Although many economists project overall U.S. inflation to remain modest in the near future, most see an uptick down the road.

Economists and market watchers have been warning investors about the prospect of increased inflation since the housing bubble burst in 2007.

The dreaded “I” word has been cropping up more frequently lately, largely due to escalating commodity prices, which are pushing up consumer prices, both in the United States and abroad. At the beginning of 2011, the inflation rate stood at a paltry 1.6%. By May, it had more than doubled to 3.6%. And this could be just the start of a longer-term inflationary cycle.1 With an improving economy and soaring federal deficits, many experts feel that prices in the United States will inevitably pick up their pace even further.

Staying Ahead

For investors, staying ahead of inflation means choosing investments that are most likely to provide returns that outpace it. Here’s a look at how a climbing inflation rate could impact various investment types and asset classes.

  • Domestic Stocks — Although past performance is no guarantee of future returns, historically, stocks have provided the best potential for long-term returns that exceed inflation. An analysis of holding periods between 1926 and December 31, 2010, found that the annualized return for a portfolio composed exclusively of stocks in Standard & Poor’s Composite Index of 500 Stocks was 9.93% — well above the average inflation rate of 3.01% for the same period. However, over shorter time periods the results are not as appealing. For the 10 years ended December 31, 2010, the S&P 500 returned an average of only 1.41%, compared to an average inflation rate of 2.33%.2
  • International Stocks — Diversifying into foreign markets may help provide downside protection when the U.S. economy sputters.3 During the same 10-year span that ended December 31, 2010, the Morgan Stanley Capital International (MSCI) EAFE, which is comprised of established economies such as Germany and Japan, outpaced U.S. inflation with an average return of 3.94%. The MSCI Emerging Markets index, which tracks developing world economies such as Brazil and China, was even more stellar, returning an average of 16.23%.4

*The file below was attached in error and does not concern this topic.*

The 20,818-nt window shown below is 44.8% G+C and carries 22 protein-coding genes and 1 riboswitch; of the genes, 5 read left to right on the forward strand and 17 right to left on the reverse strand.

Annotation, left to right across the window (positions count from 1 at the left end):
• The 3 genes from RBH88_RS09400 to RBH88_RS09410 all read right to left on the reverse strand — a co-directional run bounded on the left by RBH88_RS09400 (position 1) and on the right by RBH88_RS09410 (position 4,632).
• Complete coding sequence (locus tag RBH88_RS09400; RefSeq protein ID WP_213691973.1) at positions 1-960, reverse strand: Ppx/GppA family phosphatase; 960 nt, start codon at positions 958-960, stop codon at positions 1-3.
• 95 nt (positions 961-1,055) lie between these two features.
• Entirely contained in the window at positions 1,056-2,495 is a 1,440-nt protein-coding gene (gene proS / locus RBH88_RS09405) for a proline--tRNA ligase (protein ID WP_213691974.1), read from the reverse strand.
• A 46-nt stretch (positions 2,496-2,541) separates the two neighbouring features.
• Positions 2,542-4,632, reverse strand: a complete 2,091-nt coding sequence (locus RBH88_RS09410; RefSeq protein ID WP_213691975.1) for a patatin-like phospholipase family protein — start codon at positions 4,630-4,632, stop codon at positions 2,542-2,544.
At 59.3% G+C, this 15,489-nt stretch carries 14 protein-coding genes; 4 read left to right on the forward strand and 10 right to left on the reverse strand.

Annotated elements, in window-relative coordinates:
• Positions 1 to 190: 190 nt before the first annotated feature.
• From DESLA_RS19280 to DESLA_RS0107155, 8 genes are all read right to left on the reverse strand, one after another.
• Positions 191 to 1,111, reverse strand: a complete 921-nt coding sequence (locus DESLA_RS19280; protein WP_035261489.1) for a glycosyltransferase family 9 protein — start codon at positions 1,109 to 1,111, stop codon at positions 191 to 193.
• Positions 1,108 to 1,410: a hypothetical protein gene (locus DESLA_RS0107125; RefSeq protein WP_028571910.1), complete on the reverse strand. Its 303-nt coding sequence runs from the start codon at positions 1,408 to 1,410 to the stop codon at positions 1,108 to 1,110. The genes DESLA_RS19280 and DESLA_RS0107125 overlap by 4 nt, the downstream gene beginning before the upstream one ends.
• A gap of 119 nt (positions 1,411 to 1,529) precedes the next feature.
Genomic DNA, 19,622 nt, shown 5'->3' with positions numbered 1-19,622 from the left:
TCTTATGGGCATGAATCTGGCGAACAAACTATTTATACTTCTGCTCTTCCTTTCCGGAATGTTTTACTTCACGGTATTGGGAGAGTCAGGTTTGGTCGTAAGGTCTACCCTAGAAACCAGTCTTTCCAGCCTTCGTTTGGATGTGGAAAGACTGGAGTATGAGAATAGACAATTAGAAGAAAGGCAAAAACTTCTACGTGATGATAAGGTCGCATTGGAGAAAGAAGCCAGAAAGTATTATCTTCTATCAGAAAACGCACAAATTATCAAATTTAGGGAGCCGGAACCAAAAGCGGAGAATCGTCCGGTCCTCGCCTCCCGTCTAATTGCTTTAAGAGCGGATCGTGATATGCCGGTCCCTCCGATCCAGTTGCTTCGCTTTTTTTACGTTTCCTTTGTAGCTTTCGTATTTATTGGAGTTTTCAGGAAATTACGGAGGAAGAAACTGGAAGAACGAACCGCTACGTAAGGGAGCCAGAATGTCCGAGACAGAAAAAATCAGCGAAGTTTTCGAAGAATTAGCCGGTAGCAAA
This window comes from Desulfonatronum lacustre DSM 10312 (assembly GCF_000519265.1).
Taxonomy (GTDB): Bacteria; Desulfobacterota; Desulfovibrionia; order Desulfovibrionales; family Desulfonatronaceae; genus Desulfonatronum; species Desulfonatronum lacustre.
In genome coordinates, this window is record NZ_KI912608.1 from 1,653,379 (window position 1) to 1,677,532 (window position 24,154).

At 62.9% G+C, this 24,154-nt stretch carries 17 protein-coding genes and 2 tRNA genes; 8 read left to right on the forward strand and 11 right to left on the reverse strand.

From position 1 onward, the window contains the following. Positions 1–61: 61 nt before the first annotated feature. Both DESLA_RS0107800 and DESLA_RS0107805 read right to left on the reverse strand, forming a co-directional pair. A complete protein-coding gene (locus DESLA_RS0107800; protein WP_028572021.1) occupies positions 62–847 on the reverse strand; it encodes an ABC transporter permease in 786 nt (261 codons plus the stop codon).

• Bonds — Historically, investors have turned to shorter-term corporate and high-yield bonds for protection in rising-rate environments.5 There are two types of bonds that receive a lot of investor interest when inflation starts to rise: Treasury Inflation-Protected Securities (TIPS) and I Savings Bonds. Both TIPS and I bonds are types of fixed-interest rate bonds whose value rises as inflation rates rise.
  • CDs and Other Cash Instruments — The Federal Reserve is still keeping a tight lid on interest rates, forcing investors who hope to keep pace with inflation by investing in cash instruments facing a harsh reality. The rates on a 1-year CD are averaging under 1%, while a 5-year CD is yielding just over 2%, according to Bankrate.com. Money market and other bank savings accounts are also averaging well under 1%.

Although many economists project overall U.S. inflation to remain modest in the near future, most see an uptick down the road. For investors, a well-rounded portfolio may be your best weapon. The key is to consider your time frame, your anticipated income needs, and how much volatility you are willing to accept, and then construct a portfolio with the mix investments with which you are comfortable. Consult your financial professional to discuss your specific needs and options.

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1Source: U.S. Bureau of Labor Statistics, June 2011.

2Sources: Standard & Poor’s, U.S. Bureau of Labor Statistics. The S&P 500 is an unmanaged index. It is not possible to invest directly in an index. Past performance is no guarantee of future results.

3Diversification does not ensure a profit or protect against a loss in a declining market.

4Source: Morgan Stanley. The MSCI EAFE and MSCI EM are unmanaged indexes. It is not possible to invest directly in an index. Past performance is no guarantee of future results.

5Bonds are subject to market and interest rate risk if sold prior to maturity. Bond values will decline as interest rates rise and are subject to availability and change in price.

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© 2011 McGraw-Hill Financial Communications. All rights reserved.

August 2011 — This column is provided through the Financial Planning Association, the membership organization for the financial planning community, and is brought to you by D3 Financial Counselors, a local member of FPA.